Last week marked the anniversaries of the life and death of Chicago architect John Wellborn Root (January 10, 1850 – January 15, 1891). Root, one-half of the renowned firm Burnham & Root, only has one documented commission in Mississippi, the… Read More ›
Raise a toast to absent friends and historic places we lost in 2016.
Several preservation stories have popped up in the last couple of weeks, enough to squeeze in a Thanksgiving week news roundup to keep all y’all on top of things.
This mid-week news round-up is less varied than last week’s round-up, but it still features some good information. Starting off with some concerning news regarding several large rehabilitation projects in both Gulfport and Natchez. In Gulfport, Virginia attorney Robert Lubin… Read More ›
In July of 1945, the Hattiesburg J.C. Penney store at 122-126 W Pine Street suffered a significant fire. This provided an opportunity for the company’s branding efforts to be put to use with a complete rebuilding of the store. Sixteen… Read More ›
Recently, a MissPres reader sent me the link to John Margolies’s obituary. You may not know the name, but if you enjoy mid-century commercial Modernism, you’ve probably seen his images of neon signs interesting roadside vernacular architecture, and other sites… Read More ›
Unlike yesterday’s Rice-Stix Factory in Water Valley, you won’t have a chance to visit today’s featured building when you attend next week’s ListenUp! preservation conference. Probably designed and built by architect Gustavus M. Torgerson in 1876, the eclectic, Second Empire-style… Read More ›
I used Google Street View quite a bit to look around Columbus while writing this week’s series of posts on the inaugural 1940 Columbus Pilgrimage. Frankly, the armchair traveler has never had it better, as one can drive the streets… Read More ›
Knowing it was coming doesn’t make it any easier. The Webster County Courthouse demolition has begun, according to Facebook posts and WCBI. The two-story brick Craftsman/Prairie style building was built in 1915 by the Little-Cleckler Construction Company of Anniston, Alabama, and… Read More ›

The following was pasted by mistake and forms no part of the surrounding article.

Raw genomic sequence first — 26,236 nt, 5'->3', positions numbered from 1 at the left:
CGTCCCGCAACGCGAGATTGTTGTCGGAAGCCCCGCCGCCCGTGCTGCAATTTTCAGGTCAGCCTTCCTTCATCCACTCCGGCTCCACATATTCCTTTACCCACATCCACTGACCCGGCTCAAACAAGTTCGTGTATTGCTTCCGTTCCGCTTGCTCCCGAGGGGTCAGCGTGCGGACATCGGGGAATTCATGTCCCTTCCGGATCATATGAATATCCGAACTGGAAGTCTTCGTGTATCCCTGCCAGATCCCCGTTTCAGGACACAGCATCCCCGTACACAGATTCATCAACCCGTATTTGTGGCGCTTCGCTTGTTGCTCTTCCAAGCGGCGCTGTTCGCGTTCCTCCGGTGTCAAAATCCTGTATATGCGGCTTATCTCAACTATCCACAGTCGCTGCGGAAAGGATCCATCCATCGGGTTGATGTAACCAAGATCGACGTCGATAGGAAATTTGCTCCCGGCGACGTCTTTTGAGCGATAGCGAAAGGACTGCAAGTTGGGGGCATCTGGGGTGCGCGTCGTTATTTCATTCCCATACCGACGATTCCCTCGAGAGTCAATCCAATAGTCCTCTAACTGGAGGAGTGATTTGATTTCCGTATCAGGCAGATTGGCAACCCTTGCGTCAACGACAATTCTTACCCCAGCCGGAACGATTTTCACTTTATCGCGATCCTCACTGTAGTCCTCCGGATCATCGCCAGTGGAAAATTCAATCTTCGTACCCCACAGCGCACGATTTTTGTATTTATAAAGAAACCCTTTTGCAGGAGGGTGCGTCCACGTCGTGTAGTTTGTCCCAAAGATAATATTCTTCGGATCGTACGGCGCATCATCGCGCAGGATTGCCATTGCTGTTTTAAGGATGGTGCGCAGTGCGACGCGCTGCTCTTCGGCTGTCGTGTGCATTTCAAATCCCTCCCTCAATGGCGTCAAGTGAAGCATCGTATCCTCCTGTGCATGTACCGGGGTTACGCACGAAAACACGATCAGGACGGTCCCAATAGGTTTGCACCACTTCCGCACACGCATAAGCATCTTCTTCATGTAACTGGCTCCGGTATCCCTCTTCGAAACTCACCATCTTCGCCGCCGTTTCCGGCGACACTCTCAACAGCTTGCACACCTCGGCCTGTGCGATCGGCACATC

The Delta is Mississippi’s quintessential plantation landscape, more so than the areas surrounding Natchez, Aberdeen and Columbus, or Holly Springs. However, those places possess an antebellum architectural heritage, derived from the plantation economy, that is second to none. The Delta… Read More ›
How about a quick News Roundup to ease ourselves back into work and life after what I hope was a (take your pick) quiet/relaxing/exciting/adventuresome/food-filled/family-packed Thanksgiving break in which you slept/worked in the yard/cooked/read/ate/watched football/avoided people/shopped on Black Friday/watched football (did… Read More ›
Rainy weather last weekend cast a pallor that hung over Hattiesburg and provided a mood to match the endangered condition of several of that fair city’s landmark structures. Easton School having been victim of years of neglect by the City of Hattiesburg is… Read More ›
According to the Natchez Democrat: An abandoned service station and former hotel building were destroyed in the fire, the dispatcher said. The building was once reportedly home to the African-American entertainers of the Rabbit Foot Minstrels, which have a Mississippi… Read More ›
There are eight magnolia markers along the coast that feature engravings for the structures lost due to Hurricane Katrina. The drawings were done by Richard J. Cawthon, a historic preservation specialist for FEMA’s Mississippi Recovery Office & former chief architectural historian… Read More ›
To mark this occasion let’s look back at a collection of posts as to how we’ve previously commemorated the anniversary of the Gulf Coast’s second-most destructive storm in memory. Last year we marked the 45th Anniversary of Hurricane Camille by taking a… Read More ›